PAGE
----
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The red and yellow. BY: Jackson Hagedorn. Land and Weather . Spain occupies most of the Iberian peninsula in Europe. The famous Pyrences Mountains are in the north. Much of central Spain is a high plateau surrounded by low coastal plains.

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the red and yellow

The red and yellow

BY: Jackson Hagedorn

land and weather
Land and Weather
  • Spain occupies most of the Iberian peninsula in Europe.
  • The famous Pyrences Mountains are in the north.
  • Much of central Spain is a high plateau surrounded by low coastal plains.
  • Other important mountain ranges include the Iberians in the central part of the country and the Sierra Nevada in the south.
  • The Ebro (564 miles or 910 kilometers) is Spain’s longest river.
  • The northern coasts enjoy a moderate climate with frequent rainfall year-round.
  • Civilization on the Iberian peninsula dates to as far back as 2,000 B.C.
  • Various peoples have migrated to the area over the centuries.
  • Rome began to exercise its influence around 218 B.C and controlled the entire peninsula by the time of Christ.
  • In the centuries after the roman empire fell, Spain was ruled first by the Visigoths, Germanic tribes who invaded in the fifth century, and then by the Muslim moors, who invaded from north Africa in 711.
  • For the next several centuries, Christians fought the Muslim Empire and gradually regained territory.
  • The long-standing royal lineage, after the 35-year hiatus, was once again incorporated into the government after a dying Franco settled on Juan Carlos (now King Juan Carlos) to replace him.
  • The king is both Spain's Head of State and its Commander in Chief of Armed Forces, as well the highest representative of the Spain in international matters
  • The most outstanding feature of the government of Spain was the restoration of powers to the regions. The disputes between the regions were the prime reason for the political instability in the country.
  • Spain is on the rise with the adoption of 3 month amnesty program by the Spanish Government that awarded the legal resident's status to immigrants to Spain. The population of Spain records an approximate number of 40 million. Spainin the 20th century saw a huge rise. The boom in the industrial sectors of Spain in 60s and 70s was the responsible factor behind the rise in population. But it was an uneven growth in population. The urban Spain was flooded while many of the Spanish villages witnessed a massive drop in population.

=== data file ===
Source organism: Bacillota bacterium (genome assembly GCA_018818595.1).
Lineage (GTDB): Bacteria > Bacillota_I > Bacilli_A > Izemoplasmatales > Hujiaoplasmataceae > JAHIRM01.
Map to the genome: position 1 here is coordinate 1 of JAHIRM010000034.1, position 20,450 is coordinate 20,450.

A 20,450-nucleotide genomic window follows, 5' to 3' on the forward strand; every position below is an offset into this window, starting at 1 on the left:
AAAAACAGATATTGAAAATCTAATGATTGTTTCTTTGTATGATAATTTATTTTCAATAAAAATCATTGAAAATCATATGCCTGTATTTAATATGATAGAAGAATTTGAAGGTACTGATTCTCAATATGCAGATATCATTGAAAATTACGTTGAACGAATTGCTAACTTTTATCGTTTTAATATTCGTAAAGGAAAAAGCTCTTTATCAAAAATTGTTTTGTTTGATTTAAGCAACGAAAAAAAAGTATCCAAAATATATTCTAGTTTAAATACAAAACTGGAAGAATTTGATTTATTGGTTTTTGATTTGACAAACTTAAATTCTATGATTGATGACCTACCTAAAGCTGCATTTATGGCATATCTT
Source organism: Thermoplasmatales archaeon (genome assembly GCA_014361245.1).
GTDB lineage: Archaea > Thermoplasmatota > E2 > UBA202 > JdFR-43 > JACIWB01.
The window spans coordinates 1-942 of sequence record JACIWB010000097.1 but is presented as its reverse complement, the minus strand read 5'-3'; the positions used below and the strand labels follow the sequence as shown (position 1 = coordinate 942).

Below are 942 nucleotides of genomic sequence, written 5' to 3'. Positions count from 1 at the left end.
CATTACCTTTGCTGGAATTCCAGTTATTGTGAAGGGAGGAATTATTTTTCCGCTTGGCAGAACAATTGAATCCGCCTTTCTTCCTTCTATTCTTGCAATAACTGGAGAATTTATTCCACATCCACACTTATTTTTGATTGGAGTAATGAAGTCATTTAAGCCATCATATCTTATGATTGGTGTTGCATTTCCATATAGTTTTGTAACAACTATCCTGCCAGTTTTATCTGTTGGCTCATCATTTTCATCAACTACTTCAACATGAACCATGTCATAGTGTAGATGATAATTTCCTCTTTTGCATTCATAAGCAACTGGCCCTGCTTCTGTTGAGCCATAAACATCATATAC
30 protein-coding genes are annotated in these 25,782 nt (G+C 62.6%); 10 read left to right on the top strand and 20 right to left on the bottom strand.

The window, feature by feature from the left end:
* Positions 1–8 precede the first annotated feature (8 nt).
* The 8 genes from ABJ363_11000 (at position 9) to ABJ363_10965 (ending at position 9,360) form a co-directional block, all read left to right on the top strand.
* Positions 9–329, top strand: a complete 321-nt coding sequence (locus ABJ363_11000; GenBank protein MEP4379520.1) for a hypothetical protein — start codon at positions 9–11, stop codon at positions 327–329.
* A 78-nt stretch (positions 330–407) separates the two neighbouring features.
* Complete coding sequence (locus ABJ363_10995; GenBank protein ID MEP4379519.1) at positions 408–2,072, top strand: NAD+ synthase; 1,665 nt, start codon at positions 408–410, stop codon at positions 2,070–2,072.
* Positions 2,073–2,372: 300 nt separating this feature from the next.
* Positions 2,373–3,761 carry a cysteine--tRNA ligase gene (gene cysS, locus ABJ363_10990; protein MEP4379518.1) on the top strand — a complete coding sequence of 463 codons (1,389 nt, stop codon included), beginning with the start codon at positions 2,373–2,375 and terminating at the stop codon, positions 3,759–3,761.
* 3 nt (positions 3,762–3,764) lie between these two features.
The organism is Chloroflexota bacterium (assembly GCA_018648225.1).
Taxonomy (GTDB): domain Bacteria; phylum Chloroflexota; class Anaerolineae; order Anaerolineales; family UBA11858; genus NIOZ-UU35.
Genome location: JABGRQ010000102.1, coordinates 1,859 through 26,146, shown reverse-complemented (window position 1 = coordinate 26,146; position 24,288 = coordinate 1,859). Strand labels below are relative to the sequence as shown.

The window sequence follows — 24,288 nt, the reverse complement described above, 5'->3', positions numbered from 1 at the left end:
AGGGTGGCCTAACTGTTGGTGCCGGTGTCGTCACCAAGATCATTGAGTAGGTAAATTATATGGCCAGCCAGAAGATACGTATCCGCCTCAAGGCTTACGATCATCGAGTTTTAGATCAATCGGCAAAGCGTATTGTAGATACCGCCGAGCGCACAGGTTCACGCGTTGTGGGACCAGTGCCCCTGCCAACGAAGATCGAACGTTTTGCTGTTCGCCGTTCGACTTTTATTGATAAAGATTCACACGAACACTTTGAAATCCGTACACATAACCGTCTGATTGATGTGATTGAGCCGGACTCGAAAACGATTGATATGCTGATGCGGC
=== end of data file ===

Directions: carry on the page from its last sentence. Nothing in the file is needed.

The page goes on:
• The Spanish are a very open-minded, fun loving people, who are very sociable and always intent on enjoying the outdoors and the sun. Meeting friends and neighbors in the streets and stopping for a chat to catch up on things is nothing out of the ordinary here.
  • Traditionally businesses closed for a few hours after lunch, to leave time for the all-important siesta, and while such customs still prevail in dreamy provincial towns, shops and businesses in the larger cities will remain open all day. It is quite common for life to begin when the sun goes down, especially in the summer. Restaurants serve dinner much later than they would in other European countries.t this constant interaction would seem unnatural to them.
  • Spain boasts an expansive and well-developed network of modern motorways connecting the main cities. Almost all of the national motorways (autovías) radiate out from Madrid. They're free, and many have a parallel alternative toll road that’s usually of better quality and much less crowded. The toll fees aren’t very high. Spain's national railway operator is called RENFE. The railway network consists of a total of 13,000 kilometers of tracks. It covers the entire country and provides transportation between all of the regions of the Iberian Peninsula. Tarjeta Joven (Youth Card) offers discounts for people 12-25 years old.
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  • Primary Students study the following subjects: Spanish language, Maths, Conocimiento del Medio (a general knowledge subject which includes biology, history, geography, general and local knowledge and social awareness), Physical Education, Art and Craft and a second language (usually English but in some areas it may be French.)
  • From age 12 children move on to Secondary school (El Instituto). The Spanish secondary system is modelled loosely on the British comprehensive system and offers complete mixed ability schooling. The first four years are called "la E.S.O." (Educación Secundaria Obligatoria). Children can leave school at 16 or at an earlier age if they complete the exams earlier.